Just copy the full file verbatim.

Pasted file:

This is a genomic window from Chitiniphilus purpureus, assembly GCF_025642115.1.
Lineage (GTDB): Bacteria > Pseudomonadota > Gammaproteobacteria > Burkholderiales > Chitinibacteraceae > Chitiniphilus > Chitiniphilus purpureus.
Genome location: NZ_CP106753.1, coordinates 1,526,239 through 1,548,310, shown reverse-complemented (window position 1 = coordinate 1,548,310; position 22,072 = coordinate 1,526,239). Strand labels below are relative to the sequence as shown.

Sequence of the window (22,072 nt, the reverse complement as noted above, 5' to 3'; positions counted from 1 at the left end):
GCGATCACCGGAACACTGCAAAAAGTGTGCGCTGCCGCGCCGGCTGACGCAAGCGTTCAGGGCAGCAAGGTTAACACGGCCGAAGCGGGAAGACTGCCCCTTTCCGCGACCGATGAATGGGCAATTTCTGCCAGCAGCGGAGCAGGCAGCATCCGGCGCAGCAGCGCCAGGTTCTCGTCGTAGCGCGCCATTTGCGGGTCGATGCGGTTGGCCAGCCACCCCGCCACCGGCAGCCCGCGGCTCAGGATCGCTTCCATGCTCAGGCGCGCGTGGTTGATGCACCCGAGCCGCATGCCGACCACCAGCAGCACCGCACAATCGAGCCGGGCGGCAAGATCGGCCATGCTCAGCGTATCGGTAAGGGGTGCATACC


This is a genomic window from Chitiniphilus purpureus, assembly GCF_025642115.1.
Lineage (GTDB): Bacteria > Pseudomonadota > Gammaproteobacteria > Burkholderiales > Chitinibacteraceae > Chitiniphilus > Chitiniphilus purpureus.
Genome location: NZ_CP106753.1, coordinates 1,526,239 through 1,548,310, shown reverse-complemented (window position 1 = coordinate 1,548,310; position 22,072 = coordinate 1,526,239). Strand labels below are relative to the sequence as shown.

Sequence of the window (22,072 nt, the reverse complement as noted above, 5' to 3'; positions counted from 1 at the left end):
GCGATCACCGGAACACTGCAAAAAGTGTGCGCTGCCGCGCCGGCTGACGCAAGCGTTCAGGGCAGCAAGGTTAACACGGCCGAAGCGGGAAGACTGCCCCTTTCCGCGACCGATGAATGGGCAATTTCTGCCAGCAGCGGAGCAGGCAGCATCCGGCGCAGCAGCGCCAGGTTCTCGTCGTAGCGCGCCATTTGCGGGTCGATGCGGTTGGCCAGCCACCCCGCCACCGGCAGCCCGCGGCTCAGGATCGCTTCCATGCTCAGGCGCGCGTGGTTGATGCACCCGAGCCGCATGCCGACCACCAGCAGCACCGCACAATCGAGCCGGGCGGCAAGATCGGCCATGCTCAGCGTATCGGTAAGGGGTGCATACC